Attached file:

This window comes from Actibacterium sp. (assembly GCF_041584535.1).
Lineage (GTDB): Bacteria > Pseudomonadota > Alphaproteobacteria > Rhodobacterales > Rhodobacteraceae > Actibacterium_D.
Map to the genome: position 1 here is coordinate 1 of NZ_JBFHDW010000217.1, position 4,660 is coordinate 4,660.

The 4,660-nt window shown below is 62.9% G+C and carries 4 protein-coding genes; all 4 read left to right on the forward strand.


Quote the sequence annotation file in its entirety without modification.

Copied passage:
This window comes from Actibacterium sp. (assembly GCF_041584535.1).
Lineage (GTDB): Bacteria > Pseudomonadota > Alphaproteobacteria > Rhodobacterales > Rhodobacteraceae > Actibacterium_D.
Map to the genome: position 1 here is coordinate 1 of NZ_JBFHDW010000217.1, position 4,660 is coordinate 4,660.

The 4,660-nt window shown below is 62.9% G+C and carries 4 protein-coding genes; all 4 read left to right on the forward strand.